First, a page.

Flight capacity of the walnut twig beetle (coleoptera: Scolytidae) on a laboratory flight mill

Aubree M. Kees, Andrea R. Hefty, Robert C. Venette, Steven J. Seybold, Brian H. Aukema

Research output: Contribution to journalArticlepeer-review

20 Scopus citations


The walnut twig beetle, Pityophthorus juglandis Blackman, and associated fungus Geosmithia morbida Kolarik, Freeland, Utley, & Tisserat constitute the insect-fungal complex that causes thousand cankers disease in walnut, Juglans spp., and wingnut, Pterocarya spp. Thousand cankers disease is responsible for the decline of Juglans species throughout the western United States and more recently, the eastern United States and northern Italy.We examined the flight capacity of P. juglandis over 24-h trials on a flight mill in the laboratory. The maximum total flight distance observed was ∼3.6 km in 24h; however, the mean and median distances flown by beetles that initiated flight were ∼372 m and ∼158 m, respectively. Beetles flew for 34min on average within a 24-h flight trial. Male and female flight capacities were similar, even thoughmales were larger than females (0.64 vs. 0.57mmpronotal width). Age postemergence had no effect on flight distance, flight time, or mean flight velocity. The propensity to fly, however, decreased with age. We integrated results of flight distance with propensity to fly as beetles aged in a Monte Carlo simulation to estimate the maximum dispersal capacity over 5 d, assuming no mortality. Only 1% of the insects would be expected to fly >2 km, whereas one-Third of the insects were estimated to fly <100 m. These results suggest that nascent establishments remain relatively localized without anthropogenic transport or wind-Aided dispersal, which has implications for management and sampling of this hardwood pest.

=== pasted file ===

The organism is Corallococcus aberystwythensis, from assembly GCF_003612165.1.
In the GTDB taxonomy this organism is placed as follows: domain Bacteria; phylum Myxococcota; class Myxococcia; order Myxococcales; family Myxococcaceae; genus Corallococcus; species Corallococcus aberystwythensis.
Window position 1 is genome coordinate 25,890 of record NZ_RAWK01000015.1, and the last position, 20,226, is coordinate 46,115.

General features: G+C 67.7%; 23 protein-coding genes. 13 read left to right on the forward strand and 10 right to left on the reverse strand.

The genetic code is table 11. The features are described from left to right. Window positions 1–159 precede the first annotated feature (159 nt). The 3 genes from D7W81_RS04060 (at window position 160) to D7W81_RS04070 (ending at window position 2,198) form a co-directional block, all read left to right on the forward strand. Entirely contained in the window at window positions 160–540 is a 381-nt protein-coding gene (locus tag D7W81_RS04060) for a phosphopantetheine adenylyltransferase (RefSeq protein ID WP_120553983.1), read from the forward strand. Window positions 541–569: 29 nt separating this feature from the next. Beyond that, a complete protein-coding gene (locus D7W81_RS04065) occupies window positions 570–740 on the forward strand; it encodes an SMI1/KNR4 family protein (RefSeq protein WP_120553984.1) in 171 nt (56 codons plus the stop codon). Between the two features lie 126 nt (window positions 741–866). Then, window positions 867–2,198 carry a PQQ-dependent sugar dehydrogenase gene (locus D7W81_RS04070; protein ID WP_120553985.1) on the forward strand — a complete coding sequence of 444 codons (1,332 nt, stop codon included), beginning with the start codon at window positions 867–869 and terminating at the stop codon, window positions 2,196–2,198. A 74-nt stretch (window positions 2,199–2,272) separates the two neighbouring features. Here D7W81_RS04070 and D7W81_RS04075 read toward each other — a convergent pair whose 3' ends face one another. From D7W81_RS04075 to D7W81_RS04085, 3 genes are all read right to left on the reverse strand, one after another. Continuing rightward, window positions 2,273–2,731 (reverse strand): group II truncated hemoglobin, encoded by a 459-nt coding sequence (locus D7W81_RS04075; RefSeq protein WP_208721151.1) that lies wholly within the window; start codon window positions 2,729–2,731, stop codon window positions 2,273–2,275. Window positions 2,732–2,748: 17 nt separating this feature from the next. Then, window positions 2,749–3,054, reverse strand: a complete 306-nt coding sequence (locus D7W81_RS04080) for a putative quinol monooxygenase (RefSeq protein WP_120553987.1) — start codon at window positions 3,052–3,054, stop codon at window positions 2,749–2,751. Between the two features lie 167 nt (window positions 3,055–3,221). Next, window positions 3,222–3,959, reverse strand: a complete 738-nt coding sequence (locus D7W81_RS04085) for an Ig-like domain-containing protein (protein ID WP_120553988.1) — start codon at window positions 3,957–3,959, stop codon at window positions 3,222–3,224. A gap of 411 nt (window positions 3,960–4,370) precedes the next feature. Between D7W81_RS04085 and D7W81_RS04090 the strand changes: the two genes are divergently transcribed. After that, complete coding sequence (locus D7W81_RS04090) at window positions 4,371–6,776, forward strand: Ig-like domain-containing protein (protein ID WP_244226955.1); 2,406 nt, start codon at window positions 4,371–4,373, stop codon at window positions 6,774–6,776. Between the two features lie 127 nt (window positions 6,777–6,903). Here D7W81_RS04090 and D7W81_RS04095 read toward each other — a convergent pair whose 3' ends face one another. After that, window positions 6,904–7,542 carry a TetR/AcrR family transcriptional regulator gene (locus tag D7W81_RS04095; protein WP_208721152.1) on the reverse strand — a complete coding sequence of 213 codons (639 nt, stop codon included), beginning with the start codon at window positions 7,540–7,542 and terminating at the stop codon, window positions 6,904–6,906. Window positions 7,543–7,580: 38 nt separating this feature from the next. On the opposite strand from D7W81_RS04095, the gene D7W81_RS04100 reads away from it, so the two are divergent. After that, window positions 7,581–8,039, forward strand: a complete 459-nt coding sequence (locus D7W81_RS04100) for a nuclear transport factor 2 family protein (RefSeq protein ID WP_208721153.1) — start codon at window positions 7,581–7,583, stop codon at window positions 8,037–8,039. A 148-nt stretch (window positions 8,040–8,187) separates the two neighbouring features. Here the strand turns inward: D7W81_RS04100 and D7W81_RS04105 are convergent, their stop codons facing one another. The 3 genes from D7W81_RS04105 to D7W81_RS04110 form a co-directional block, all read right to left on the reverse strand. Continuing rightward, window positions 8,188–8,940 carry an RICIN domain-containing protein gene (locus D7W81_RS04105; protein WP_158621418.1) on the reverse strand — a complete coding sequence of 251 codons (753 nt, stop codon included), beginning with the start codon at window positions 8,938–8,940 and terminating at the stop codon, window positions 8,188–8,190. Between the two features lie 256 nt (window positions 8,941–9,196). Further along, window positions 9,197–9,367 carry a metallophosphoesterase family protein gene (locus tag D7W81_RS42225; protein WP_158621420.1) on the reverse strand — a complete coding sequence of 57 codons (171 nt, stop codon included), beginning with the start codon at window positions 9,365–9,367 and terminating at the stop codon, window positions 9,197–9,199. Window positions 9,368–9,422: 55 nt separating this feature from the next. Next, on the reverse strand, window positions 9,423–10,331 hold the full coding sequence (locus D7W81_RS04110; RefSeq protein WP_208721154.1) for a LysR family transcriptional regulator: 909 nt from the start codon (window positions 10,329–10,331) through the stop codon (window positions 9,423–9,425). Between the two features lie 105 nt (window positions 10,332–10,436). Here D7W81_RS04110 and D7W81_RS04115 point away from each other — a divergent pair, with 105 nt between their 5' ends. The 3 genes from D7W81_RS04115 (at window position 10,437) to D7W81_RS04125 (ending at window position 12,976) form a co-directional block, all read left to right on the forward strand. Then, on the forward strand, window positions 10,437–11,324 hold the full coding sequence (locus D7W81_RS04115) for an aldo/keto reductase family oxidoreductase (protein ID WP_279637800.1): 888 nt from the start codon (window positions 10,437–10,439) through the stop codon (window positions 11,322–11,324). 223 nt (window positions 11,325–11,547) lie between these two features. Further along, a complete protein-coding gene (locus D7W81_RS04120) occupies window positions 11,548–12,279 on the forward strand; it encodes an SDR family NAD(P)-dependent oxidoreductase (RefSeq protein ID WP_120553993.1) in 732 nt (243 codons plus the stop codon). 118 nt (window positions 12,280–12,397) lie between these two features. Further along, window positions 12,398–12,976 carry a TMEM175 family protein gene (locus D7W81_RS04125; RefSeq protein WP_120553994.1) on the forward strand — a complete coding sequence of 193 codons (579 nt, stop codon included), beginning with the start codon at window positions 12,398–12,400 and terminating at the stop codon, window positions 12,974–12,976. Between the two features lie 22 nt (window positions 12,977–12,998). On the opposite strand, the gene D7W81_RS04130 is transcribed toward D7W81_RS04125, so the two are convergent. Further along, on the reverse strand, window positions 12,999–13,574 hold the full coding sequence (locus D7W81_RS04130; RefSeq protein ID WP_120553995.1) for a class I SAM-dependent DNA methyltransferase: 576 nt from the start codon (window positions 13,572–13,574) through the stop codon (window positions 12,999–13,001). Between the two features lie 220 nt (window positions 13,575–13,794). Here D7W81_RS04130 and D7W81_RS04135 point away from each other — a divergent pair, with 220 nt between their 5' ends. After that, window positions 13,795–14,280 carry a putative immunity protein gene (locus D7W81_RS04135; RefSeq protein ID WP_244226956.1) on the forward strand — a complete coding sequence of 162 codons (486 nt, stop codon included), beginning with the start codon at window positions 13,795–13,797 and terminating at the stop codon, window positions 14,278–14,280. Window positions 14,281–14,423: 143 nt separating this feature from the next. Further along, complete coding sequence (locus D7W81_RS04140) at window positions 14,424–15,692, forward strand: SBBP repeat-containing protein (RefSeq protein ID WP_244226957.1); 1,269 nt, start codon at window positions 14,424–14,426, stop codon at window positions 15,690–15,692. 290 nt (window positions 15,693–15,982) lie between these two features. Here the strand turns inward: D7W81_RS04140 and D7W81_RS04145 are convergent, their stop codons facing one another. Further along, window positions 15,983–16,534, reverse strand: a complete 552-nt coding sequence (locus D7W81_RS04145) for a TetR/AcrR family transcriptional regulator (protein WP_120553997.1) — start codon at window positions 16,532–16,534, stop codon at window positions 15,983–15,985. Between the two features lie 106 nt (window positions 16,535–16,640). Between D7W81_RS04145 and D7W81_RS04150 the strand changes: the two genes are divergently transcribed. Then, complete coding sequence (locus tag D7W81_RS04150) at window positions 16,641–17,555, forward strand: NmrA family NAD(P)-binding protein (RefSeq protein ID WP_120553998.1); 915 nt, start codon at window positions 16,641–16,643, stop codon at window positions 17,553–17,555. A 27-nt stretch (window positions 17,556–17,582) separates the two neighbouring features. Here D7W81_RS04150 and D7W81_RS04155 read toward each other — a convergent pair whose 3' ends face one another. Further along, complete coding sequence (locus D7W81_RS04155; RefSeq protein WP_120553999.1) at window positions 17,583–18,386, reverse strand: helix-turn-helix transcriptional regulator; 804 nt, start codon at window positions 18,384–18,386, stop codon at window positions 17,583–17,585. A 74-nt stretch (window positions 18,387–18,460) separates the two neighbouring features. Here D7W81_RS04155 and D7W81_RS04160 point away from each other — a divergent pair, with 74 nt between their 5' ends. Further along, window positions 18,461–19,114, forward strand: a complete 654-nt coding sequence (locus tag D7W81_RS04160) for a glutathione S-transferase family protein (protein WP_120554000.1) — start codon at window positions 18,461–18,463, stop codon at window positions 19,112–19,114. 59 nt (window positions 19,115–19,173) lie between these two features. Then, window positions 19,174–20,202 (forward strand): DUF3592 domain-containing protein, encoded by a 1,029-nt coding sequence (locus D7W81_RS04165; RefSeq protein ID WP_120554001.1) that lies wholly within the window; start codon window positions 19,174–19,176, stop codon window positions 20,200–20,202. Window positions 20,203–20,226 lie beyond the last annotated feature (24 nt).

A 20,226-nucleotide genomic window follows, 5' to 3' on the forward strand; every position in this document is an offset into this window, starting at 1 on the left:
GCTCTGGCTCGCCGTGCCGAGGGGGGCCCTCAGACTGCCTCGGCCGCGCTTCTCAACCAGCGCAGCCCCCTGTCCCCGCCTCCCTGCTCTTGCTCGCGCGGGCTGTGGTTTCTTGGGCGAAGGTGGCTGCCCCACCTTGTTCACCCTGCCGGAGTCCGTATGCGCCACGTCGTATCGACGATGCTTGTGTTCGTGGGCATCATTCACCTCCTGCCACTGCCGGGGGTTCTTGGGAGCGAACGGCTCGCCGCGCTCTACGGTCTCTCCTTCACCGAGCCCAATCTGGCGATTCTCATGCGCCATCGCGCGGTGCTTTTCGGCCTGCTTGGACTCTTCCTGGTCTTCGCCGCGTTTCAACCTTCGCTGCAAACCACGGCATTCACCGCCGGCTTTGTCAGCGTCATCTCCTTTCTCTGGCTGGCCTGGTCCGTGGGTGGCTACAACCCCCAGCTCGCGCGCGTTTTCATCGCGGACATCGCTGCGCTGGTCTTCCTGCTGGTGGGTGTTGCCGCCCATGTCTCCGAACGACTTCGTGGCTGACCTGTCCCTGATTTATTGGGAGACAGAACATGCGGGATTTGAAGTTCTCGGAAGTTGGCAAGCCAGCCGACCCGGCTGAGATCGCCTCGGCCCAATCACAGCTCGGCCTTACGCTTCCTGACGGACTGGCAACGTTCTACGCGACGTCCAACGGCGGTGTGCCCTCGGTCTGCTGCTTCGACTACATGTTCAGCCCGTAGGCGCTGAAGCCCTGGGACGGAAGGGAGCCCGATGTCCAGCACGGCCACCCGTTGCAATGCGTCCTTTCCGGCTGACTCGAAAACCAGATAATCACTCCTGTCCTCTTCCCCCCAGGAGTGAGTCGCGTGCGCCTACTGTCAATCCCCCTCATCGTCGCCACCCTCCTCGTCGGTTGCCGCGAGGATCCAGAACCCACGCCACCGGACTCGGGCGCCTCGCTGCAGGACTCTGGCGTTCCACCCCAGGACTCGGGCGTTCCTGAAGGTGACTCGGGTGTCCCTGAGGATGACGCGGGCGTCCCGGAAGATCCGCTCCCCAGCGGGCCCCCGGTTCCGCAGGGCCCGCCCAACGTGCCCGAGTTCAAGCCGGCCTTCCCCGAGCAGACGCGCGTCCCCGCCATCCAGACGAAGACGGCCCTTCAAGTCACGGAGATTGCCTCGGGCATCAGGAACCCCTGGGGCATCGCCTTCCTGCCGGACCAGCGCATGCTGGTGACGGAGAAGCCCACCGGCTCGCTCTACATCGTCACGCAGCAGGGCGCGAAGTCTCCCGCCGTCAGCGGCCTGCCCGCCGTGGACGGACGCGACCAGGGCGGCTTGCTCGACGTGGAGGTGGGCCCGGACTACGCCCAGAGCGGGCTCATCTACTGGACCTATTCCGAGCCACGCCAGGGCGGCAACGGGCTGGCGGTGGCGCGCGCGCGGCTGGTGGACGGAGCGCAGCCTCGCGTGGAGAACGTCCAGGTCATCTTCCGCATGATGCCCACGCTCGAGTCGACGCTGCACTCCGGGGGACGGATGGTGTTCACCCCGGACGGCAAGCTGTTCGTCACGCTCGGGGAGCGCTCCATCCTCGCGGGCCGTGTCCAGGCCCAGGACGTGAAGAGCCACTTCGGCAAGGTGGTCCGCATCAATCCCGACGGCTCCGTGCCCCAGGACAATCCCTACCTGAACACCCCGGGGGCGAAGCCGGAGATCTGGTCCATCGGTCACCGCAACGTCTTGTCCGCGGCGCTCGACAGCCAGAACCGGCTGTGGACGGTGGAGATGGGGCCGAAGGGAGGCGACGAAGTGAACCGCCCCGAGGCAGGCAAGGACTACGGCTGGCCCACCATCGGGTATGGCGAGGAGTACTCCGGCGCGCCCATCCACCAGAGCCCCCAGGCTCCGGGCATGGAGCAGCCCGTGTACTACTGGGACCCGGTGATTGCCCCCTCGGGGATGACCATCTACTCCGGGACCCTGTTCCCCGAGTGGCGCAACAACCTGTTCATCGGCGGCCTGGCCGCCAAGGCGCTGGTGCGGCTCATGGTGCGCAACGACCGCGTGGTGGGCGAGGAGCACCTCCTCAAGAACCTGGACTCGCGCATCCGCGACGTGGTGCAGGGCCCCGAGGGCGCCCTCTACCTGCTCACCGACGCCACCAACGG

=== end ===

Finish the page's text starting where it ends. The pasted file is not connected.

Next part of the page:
Original languageEnglish (US)
Pages (from-to)633-641
Number of pages9
JournalEnvironmental entomology
Issue number3
StatePublished - Jun 1 2017


  • Dispersal
  • Geosmithia morbida
  • Pityophthorus juglandis
  • Sexual dimorphism
  • Thousand cankers disease


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